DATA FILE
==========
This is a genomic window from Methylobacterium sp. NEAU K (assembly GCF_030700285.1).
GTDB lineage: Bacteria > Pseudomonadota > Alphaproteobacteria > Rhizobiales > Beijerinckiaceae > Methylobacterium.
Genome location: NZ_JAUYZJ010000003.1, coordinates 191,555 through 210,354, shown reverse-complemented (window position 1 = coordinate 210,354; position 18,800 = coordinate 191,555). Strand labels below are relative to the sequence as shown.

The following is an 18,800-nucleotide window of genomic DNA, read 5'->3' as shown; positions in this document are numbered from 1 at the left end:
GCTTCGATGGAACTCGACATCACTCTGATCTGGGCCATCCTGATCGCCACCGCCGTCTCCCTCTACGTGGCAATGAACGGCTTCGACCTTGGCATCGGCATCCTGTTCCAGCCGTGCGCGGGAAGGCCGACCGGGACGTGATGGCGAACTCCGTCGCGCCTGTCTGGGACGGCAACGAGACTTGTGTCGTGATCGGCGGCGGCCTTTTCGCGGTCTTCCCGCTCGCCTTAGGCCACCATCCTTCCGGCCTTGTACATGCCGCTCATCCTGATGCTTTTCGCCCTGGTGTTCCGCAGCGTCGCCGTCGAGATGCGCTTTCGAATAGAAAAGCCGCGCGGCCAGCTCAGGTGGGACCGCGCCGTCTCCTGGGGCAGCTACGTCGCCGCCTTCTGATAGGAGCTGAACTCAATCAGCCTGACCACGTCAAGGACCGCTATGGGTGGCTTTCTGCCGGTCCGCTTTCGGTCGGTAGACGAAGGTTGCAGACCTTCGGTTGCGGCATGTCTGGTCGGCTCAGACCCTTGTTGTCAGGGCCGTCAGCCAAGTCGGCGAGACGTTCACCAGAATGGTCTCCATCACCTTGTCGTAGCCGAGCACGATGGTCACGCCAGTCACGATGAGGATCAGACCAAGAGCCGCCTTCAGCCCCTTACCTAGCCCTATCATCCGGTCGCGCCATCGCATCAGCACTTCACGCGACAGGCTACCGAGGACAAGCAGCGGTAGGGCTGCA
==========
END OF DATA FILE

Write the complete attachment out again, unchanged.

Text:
This is a genomic window from Methylobacterium sp. NEAU K (assembly GCF_030700285.1).
GTDB lineage: Bacteria > Pseudomonadota > Alphaproteobacteria > Rhizobiales > Beijerinckiaceae > Methylobacterium.
Genome location: NZ_JAUYZJ010000003.1, coordinates 191,555 through 210,354, shown reverse-complemented (window position 1 = coordinate 210,354; position 18,800 = coordinate 191,555). Strand labels below are relative to the sequence as shown.

The following is an 18,800-nucleotide window of genomic DNA, read 5'->3' as shown; positions in this document are numbered from 1 at the left end:
GCTTCGATGGAACTCGACATCACTCTGATCTGGGCCATCCTGATCGCCACCGCCGTCTCCCTCTACGTGGCAATGAACGGCTTCGACCTTGGCATCGGCATCCTGTTCCAGCCGTGCGCGGGAAGGCCGACCGGGACGTGATGGCGAACTCCGTCGCGCCTGTCTGGGACGGCAACGAGACTTGTGTCGTGATCGGCGGCGGCCTTTTCGCGGTCTTCCCGCTCGCCTTAGGCCACCATCCTTCCGGCCTTGTACATGCCGCTCATCCTGATGCTTTTCGCCCTGGTGTTCCGCAGCGTCGCCGTCGAGATGCGCTTTCGAATAGAAAAGCCGCGCGGCCAGCTCAGGTGGGACCGCGCCGTCTCCTGGGGCAGCTACGTCGCCGCCTTCTGATAGGAGCTGAACTCAATCAGCCTGACCACGTCAAGGACCGCTATGGGTGGCTTTCTGCCGGTCCGCTTTCGGTCGGTAGACGAAGGTTGCAGACCTTCGGTTGCGGCATGTCTGGTCGGCTCAGACCCTTGTTGTCAGGGCCGTCAGCCAAGTCGGCGAGACGTTCACCAGAATGGTCTCCATCACCTTGTCGTAGCCGAGCACGATGGTCACGCCAGTCACGATGAGGATCAGACCAAGAGCCGCCTTCAGCCCCTTACCTAGCCCTATCATCCGGTCGCGCCATCGCATCAGCACTTCACGCGACAGGCTACCGAGGACAAGCAGCGGTAGGGCTGCA